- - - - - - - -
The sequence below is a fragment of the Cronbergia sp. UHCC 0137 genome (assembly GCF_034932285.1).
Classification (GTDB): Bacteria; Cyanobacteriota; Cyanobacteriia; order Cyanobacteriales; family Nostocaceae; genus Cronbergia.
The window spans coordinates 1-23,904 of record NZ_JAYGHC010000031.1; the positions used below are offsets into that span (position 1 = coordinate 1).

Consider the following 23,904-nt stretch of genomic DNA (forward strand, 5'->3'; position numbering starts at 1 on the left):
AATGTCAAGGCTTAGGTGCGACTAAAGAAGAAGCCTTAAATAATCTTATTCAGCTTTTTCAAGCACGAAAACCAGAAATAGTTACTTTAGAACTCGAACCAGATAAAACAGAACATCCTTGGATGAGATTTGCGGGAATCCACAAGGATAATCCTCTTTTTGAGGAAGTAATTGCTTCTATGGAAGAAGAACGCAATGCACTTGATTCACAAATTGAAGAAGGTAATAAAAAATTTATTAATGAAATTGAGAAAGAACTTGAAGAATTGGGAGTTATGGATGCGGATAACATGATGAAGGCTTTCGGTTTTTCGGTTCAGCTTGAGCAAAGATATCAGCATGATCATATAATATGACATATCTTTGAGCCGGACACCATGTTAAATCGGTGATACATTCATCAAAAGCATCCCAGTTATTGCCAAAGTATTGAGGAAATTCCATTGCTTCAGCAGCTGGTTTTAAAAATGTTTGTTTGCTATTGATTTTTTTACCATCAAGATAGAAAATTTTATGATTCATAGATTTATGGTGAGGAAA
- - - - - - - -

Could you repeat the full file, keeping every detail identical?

The sequence below is a fragment of the Cronbergia sp. UHCC 0137 genome (assembly GCF_034932285.1).
Classification (GTDB): Bacteria; Cyanobacteriota; Cyanobacteriia; order Cyanobacteriales; family Nostocaceae; genus Cronbergia.
The window spans coordinates 1-23,904 of record NZ_JAYGHC010000031.1; the positions used below are offsets into that span (position 1 = coordinate 1).

Consider the following 23,904-nt stretch of genomic DNA (forward strand, 5'->3'; position numbering starts at 1 on the left):
AATGTCAAGGCTTAGGTGCGACTAAAGAAGAAGCCTTAAATAATCTTATTCAGCTTTTTCAAGCACGAAAACCAGAAATAGTTACTTTAGAACTCGAACCAGATAAAACAGAACATCCTTGGATGAGATTTGCGGGAATCCACAAGGATAATCCTCTTTTTGAGGAAGTAATTGCTTCTATGGAAGAAGAACGCAATGCACTTGATTCACAAATTGAAGAAGGTAATAAAAAATTTATTAATGAAATTGAGAAAGAACTTGAAGAATTGGGAGTTATGGATGCGGATAACATGATGAAGGCTTTCGGTTTTTCGGTTCAGCTTGAGCAAAGATATCAGCATGATCATATAATATGACATATCTTTGAGCCGGACACCATGTTAAATCGGTGATACATTCATCAAAAGCATCCCAGTTATTGCCAAAGTATTGAGGAAATTCCATTGCTTCAGCAGCTGGTTTTAAAAATGTTTGTTTGCTATTGATTTTTTTACCATCAAGATAGAAAATTTTATGATTCATAGATTTATGGTGAGGAAA